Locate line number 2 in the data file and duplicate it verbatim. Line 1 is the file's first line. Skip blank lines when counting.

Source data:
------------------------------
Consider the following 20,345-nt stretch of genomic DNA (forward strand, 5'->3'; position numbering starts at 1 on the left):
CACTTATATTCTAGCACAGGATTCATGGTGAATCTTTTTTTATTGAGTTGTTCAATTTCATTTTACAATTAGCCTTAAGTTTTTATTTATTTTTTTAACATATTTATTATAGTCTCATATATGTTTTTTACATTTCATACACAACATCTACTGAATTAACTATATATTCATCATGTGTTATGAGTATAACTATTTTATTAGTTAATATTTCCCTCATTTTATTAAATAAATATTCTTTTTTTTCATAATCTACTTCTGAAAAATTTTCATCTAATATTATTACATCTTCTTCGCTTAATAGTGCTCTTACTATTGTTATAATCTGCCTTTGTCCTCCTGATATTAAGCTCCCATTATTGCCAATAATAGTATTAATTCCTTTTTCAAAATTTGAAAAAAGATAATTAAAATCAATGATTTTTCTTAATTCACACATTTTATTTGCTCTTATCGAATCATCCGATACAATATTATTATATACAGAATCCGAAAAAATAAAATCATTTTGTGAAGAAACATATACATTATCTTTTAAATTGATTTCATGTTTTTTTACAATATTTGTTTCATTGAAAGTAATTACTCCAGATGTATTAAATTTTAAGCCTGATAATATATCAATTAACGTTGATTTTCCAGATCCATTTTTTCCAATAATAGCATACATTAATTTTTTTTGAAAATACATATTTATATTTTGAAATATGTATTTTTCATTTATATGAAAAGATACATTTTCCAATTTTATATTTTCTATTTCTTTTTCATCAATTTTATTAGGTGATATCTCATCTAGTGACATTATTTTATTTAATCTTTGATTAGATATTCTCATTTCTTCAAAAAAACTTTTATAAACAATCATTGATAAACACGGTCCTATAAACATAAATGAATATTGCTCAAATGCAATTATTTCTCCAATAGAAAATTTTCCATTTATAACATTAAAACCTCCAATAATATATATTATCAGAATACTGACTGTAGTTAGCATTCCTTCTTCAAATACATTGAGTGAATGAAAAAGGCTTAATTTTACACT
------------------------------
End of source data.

CACTTATATTCTAGCACAGGATTCATGGTGAATCTTTTTTTATTGAGTTGTTCAATTTCATTTTACAATTAGCCTTAAGTTTTTATTTATTTTTTTAACATATTTATTATAGTCTCATATATGTTTTTTACATTTCATACACAACATCTACTGAATTAACTATATATTCATCATGTGTTATGAGTATAACTATTTTATTAGTTAATATTTCCCTCATTTTATTAAATAAATATTCTTTTTTTTCATAATCTACTTCTGAAAAATTTTCATCTAATATTATTACATCTTCTTCGCTTAATAGTGCTCTTACTATTGTTATAATCTGCCTTTGTCCTCCTGATATTAAGCTCCCATTATTGCCAATAATAGTATTAATTCCTTTTTCAAAATTTGAAAAAAGATAATTAAAATCAATGATTTTTCTTAATTCACACATTTTATTTGCTCTTATCGAATCATCCGATACAATATTATTATATACAGAATCCGAAAAAATAAAATCATTTTGTGAAGAAACATATACATTATCTTTTAAATTGATTTCATGTTTTTTTACAATATTTGTTTCATTGAAAGTAATTACTCCAGATGTATTAAATTTTAAGCCTGATAATATATCAATTAACGTTGATTTTCCAGATCCATTTTTTCCAATAATAGCATACATTAATTTTTTTTGAAAATACATATTTATATTTTGAAATATGTATTTTTCATTTATATGAAAAGATACATTTTCCAATTTTATATTTTCTATTTCTTTTTCATCAATTTTATTAGGTGATATCTCATCTAGTGACATTATTTTATTTAATCTTTGATTAGATATTCTCATTTCTTCAAAAAAACTTTTATAAACAATCATTGATAAACACGGTCCTATAAACATAAATGAATATTGCTCAAATGCAATTATTTCTCCAATAGAAAATTTTCCATTTATAACATTAAAACCTCCAATAATATATATTATCAGAATACTGACTGTAGTTAGCATTCCTTCTTCAAATACATTGAGTGAATGAAAAAGGCTTAATTTTACACT